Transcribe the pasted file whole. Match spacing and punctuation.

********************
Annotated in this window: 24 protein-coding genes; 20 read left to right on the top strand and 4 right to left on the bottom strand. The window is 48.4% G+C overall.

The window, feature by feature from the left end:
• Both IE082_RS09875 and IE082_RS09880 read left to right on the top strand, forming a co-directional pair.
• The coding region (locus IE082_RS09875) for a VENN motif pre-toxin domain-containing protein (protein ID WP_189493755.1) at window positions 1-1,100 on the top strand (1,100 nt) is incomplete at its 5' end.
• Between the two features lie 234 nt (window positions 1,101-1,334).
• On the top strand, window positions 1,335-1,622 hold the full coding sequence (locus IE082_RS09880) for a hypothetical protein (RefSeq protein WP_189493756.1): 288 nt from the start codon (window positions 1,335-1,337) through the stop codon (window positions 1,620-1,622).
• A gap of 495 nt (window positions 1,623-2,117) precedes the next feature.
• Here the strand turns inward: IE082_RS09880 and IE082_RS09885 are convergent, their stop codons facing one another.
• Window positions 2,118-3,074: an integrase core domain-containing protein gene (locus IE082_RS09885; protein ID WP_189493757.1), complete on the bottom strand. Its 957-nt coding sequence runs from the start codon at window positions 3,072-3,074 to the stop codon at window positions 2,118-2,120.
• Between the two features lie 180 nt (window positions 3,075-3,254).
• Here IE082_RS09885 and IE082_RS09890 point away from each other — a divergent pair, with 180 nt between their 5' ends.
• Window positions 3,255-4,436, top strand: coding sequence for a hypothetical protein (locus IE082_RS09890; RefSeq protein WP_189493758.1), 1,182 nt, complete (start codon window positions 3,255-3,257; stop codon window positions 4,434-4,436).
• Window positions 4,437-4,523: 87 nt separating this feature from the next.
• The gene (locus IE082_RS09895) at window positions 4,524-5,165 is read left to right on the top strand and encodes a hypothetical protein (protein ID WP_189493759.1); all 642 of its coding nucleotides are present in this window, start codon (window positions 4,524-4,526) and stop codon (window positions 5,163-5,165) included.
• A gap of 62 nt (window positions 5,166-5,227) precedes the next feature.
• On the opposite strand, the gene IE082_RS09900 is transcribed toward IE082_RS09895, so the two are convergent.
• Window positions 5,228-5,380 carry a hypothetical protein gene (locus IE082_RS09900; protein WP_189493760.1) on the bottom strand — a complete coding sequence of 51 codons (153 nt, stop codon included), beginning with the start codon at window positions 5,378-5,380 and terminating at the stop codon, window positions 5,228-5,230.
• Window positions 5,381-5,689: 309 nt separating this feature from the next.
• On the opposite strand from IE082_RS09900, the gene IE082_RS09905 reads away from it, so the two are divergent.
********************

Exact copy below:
Annotated in this window: 24 protein-coding genes; 20 read left to right on the top strand and 4 right to left on the bottom strand. The window is 48.4% G+C overall.

The window, feature by feature from the left end:
• Both IE082_RS09875 and IE082_RS09880 read left to right on the top strand, forming a co-directional pair.
• The coding region (locus IE082_RS09875) for a VENN motif pre-toxin domain-containing protein (protein ID WP_189493755.1) at window positions 1-1,100 on the top strand (1,100 nt) is incomplete at its 5' end.
• Between the two features lie 234 nt (window positions 1,101-1,334).
• On the top strand, window positions 1,335-1,622 hold the full coding sequence (locus IE082_RS09880) for a hypothetical protein (RefSeq protein WP_189493756.1): 288 nt from the start codon (window positions 1,335-1,337) through the stop codon (window positions 1,620-1,622).
• A gap of 495 nt (window positions 1,623-2,117) precedes the next feature.
• Here the strand turns inward: IE082_RS09880 and IE082_RS09885 are convergent, their stop codons facing one another.
• Window positions 2,118-3,074: an integrase core domain-containing protein gene (locus IE082_RS09885; protein ID WP_189493757.1), complete on the bottom strand. Its 957-nt coding sequence runs from the start codon at window positions 3,072-3,074 to the stop codon at window positions 2,118-2,120.
• Between the two features lie 180 nt (window positions 3,075-3,254).
• Here IE082_RS09885 and IE082_RS09890 point away from each other — a divergent pair, with 180 nt between their 5' ends.
• Window positions 3,255-4,436, top strand: coding sequence for a hypothetical protein (locus IE082_RS09890; RefSeq protein WP_189493758.1), 1,182 nt, complete (start codon window positions 3,255-3,257; stop codon window positions 4,434-4,436).
• Window positions 4,437-4,523: 87 nt separating this feature from the next.
• The gene (locus IE082_RS09895) at window positions 4,524-5,165 is read left to right on the top strand and encodes a hypothetical protein (protein ID WP_189493759.1); all 642 of its coding nucleotides are present in this window, start codon (window positions 4,524-4,526) and stop codon (window positions 5,163-5,165) included.
• A gap of 62 nt (window positions 5,166-5,227) precedes the next feature.
• On the opposite strand, the gene IE082_RS09900 is transcribed toward IE082_RS09895, so the two are convergent.
• Window positions 5,228-5,380 carry a hypothetical protein gene (locus IE082_RS09900; protein WP_189493760.1) on the bottom strand — a complete coding sequence of 51 codons (153 nt, stop codon included), beginning with the start codon at window positions 5,378-5,380 and terminating at the stop codon, window positions 5,228-5,230.
• Window positions 5,381-5,689: 309 nt separating this feature from the next.
• On the opposite strand from IE082_RS09900, the gene IE082_RS09905 reads away from it, so the two are divergent.